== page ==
Friday, 12 December 2014
Word to the Wise
Neglected gems of the language for taking down the pub and introducing to your mates. With a True Tale by way of illustration.
In-uh-luhk-tuh-buhl: Adjective: incapable of being evaded; inescapable; not to be resisted.
From the Latin: ineluctabilis, from in-, “not,” plus eluctari, to force a way out of or over, surmount, from ex-, out of, plus luctari, to wrestle or struggle, plus -bilis, as in able, ability.
Related forms: ineluctability, noun; ineluctably, adverb. Sadly, there is no positive version (ie eluctable).
Dogs are great, aren’t they? The thing about dogs is (unlike some people we could mention): they don’t make judgements, they love you no matter what you’ve done and they are always genuinely glad to see you, without ever asking much in return. (And they certainly won’t keep bringing it up time after time after time if you do happen to make the very simple and entirely understandable mistake of forgetting her birthday that once.) Anyhow, this week’s True Tale, as you’ve probably surmised, is on dogs. Or, more accurately, one dog in particular.
Meandering about locally one day, one could not help but notice when all at once a blurred streak of fur went shooting past, hotly pursued by the unmistakeable form of a demonic Tucker, who had, it would seem, persuaded yet another reluctant and hapless feline into indulging in a game of chase with him. The only escape for the imperilled moggie was to ascend the sheer face of the wall of a terraced house to the sanctuary at the top of a bay window, a gravity-defying feat achieved with some alacrity, as it happened. His work done, Tucker wandered off one way whilst we mooched away in another, the incident entirely forgotten by both. Just as a wall situated to perfection in the sunshine presented itself as the ideal spot to tarry a while and smoke, there came a hallooing from the distance:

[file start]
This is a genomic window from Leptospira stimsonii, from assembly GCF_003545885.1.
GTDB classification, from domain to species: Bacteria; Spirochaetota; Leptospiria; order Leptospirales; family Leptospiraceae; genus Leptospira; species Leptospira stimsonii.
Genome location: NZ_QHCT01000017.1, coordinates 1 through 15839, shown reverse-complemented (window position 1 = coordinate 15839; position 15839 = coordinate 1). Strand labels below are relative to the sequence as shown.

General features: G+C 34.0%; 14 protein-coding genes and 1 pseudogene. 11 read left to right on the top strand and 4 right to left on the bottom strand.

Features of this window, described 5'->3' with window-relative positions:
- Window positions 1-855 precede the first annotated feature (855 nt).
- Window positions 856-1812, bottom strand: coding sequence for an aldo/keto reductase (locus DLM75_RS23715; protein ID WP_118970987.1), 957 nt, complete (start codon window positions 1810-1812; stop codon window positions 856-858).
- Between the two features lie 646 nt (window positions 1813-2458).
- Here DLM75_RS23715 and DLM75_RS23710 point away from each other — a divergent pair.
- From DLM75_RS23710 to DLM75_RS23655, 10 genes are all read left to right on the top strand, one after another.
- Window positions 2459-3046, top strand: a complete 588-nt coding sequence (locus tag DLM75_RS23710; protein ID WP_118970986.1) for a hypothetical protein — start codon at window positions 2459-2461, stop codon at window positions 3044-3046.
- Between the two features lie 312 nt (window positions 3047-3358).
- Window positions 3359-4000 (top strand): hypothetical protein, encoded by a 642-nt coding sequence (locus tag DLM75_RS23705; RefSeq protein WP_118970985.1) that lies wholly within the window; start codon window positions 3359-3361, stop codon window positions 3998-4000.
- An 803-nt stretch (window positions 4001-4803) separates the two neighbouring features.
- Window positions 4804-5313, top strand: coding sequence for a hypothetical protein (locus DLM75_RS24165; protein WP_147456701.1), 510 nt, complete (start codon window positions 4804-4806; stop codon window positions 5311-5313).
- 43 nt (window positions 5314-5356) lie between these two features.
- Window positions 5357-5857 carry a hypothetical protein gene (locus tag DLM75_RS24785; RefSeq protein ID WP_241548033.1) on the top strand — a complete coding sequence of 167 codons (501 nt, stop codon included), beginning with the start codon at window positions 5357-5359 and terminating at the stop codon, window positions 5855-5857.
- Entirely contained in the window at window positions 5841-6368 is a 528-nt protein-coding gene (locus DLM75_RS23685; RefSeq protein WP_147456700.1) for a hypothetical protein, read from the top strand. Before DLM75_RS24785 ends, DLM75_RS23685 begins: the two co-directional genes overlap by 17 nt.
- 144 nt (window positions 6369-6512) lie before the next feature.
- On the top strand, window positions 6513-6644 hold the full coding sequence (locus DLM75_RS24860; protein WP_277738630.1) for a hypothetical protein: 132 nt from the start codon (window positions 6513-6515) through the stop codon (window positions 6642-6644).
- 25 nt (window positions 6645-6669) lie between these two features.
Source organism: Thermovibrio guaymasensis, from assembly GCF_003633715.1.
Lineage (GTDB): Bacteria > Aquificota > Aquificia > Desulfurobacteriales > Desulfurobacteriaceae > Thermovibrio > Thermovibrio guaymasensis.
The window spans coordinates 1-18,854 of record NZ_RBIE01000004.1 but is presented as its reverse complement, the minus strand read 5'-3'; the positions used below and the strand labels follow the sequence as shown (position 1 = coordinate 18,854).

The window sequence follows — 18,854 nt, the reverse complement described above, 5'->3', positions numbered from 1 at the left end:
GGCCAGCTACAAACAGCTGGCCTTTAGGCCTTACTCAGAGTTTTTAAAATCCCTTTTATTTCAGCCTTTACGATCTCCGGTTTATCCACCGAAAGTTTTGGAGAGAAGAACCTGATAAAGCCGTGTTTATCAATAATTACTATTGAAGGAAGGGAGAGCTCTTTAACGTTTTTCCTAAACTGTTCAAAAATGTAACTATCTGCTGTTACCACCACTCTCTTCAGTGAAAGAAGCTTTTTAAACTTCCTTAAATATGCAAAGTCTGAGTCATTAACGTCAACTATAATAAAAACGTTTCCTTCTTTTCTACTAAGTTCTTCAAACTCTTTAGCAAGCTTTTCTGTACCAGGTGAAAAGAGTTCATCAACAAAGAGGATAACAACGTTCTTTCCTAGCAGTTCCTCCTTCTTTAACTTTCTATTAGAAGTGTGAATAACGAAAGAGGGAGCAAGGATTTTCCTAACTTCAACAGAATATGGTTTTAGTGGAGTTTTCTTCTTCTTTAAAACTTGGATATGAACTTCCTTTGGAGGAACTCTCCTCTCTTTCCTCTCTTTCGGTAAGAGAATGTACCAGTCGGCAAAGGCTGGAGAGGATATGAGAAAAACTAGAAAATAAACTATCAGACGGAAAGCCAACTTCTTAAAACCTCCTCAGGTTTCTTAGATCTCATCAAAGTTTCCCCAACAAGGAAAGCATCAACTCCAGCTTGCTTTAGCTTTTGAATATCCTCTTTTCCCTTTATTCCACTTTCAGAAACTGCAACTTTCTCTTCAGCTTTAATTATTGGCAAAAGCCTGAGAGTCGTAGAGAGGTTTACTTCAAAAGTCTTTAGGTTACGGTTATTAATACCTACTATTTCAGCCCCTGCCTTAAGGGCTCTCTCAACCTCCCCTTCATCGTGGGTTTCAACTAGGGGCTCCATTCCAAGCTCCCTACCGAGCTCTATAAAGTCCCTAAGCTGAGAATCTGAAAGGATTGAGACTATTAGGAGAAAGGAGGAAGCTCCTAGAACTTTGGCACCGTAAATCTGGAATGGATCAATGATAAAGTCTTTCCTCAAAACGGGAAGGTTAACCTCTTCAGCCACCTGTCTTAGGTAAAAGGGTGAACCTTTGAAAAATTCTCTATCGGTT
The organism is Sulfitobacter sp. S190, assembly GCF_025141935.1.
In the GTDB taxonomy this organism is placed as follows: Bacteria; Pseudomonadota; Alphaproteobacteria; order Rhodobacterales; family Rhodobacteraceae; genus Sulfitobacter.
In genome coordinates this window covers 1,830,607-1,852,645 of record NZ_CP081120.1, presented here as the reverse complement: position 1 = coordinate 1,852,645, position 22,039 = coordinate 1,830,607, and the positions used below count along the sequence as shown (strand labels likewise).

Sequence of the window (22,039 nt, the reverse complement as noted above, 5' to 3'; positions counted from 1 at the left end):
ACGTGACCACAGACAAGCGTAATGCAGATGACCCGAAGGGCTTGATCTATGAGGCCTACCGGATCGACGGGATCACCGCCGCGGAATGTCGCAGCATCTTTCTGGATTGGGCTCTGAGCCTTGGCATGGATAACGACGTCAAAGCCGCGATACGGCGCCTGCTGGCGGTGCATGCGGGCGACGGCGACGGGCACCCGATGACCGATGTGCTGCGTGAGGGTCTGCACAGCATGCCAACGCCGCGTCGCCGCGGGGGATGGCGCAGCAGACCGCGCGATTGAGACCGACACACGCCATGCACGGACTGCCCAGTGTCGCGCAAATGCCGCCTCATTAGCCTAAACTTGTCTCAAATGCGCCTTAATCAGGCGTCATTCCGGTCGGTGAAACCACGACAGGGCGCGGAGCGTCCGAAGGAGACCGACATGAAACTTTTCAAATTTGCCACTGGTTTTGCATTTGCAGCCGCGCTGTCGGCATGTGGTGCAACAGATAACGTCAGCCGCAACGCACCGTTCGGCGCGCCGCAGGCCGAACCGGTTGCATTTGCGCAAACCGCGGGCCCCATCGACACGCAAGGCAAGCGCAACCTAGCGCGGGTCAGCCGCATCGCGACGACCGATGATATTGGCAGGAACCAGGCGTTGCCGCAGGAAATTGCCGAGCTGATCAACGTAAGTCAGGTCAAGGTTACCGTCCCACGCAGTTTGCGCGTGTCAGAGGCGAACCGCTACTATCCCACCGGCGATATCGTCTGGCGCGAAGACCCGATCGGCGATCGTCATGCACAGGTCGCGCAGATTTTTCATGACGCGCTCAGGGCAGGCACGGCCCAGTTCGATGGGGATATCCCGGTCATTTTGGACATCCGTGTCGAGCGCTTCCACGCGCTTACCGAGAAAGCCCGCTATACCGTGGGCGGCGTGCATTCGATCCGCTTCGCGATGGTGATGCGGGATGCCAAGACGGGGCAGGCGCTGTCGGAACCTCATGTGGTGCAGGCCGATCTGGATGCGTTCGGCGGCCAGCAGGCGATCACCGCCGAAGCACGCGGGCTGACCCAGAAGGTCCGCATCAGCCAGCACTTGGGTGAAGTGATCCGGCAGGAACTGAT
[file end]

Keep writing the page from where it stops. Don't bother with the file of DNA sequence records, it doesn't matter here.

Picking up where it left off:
‘Oi! You!’ called the voice.
It’s a sure sign, should you ever hear those particular words, that any premeditated relaxation is about to be curtailed. Which it was. Striding inexorably wallwards was what can only be described as a neanderthal thug. Not only that, but he also happened to be brandishing a large screwdriver in his not unsubstantial fist and looking rather put out about something or other.
‘My mother’s had that cat for eighteen years,’ he announced, rather brusquely, as he closed in.
‘It can’t half shift for an old ‘un, then,’ was the response that leapt to mind but, what with his weaponry and the scowling, it was considered better left unsaid.
‘I don’t want my mother being upset like that again,’ his harangue then continued, apostrophising every third word with a menacing flourish of the screwdriver. ‘If you let your dog chase that cat one more time, I’m going to have you. Do you understand? Well? Do you?’
‘But it’s not my dog.’
Wholly unmoved by this justified oratory, he then reiterated that the cat was eighteen years old and how, should anything untoward happen to said decrepit beast, some violent form of retribution would be instantaneously extracted.
‘So you keep that dog of yours under control in future. Or else.’
Once more, with the Biblical cock readying himself for crowing, came the denial. Which was true. If only he would stop waving that screwdriver around. That is not my dog.
That, of course, was when Tucker reappeared and came swaggering up, looking for a familiar face to lick …
Guy Fawkes Taken: Henry Perronet Briggs [Public domain], via Wikimedia Commons
Churchill: By British Government [Public domain], via Wikimedia Commons
Scrooge Visited: By Soerfm (Own work) [CC-BY-SA-3.0 (http://creativecommons.org/licenses/by-sa/3.0)], via Wikimedia Commons
Harry Houdini: By McManus-Young Collection (Library of Congress) [Public domain], via Wikimedia Commons
Head louse: By Gilles San Martin [CC-BY-SA-2.0 (http://creativecommons.org/licenses/by-sa/2.0)], via Wikimedia Commons
Robert Braithwaite: Photo by M.M. Mason
Christ Betrayed: http://upload.wikimedia.org/wikipedia/commons/6/63/Carl_Bloch_001.jpg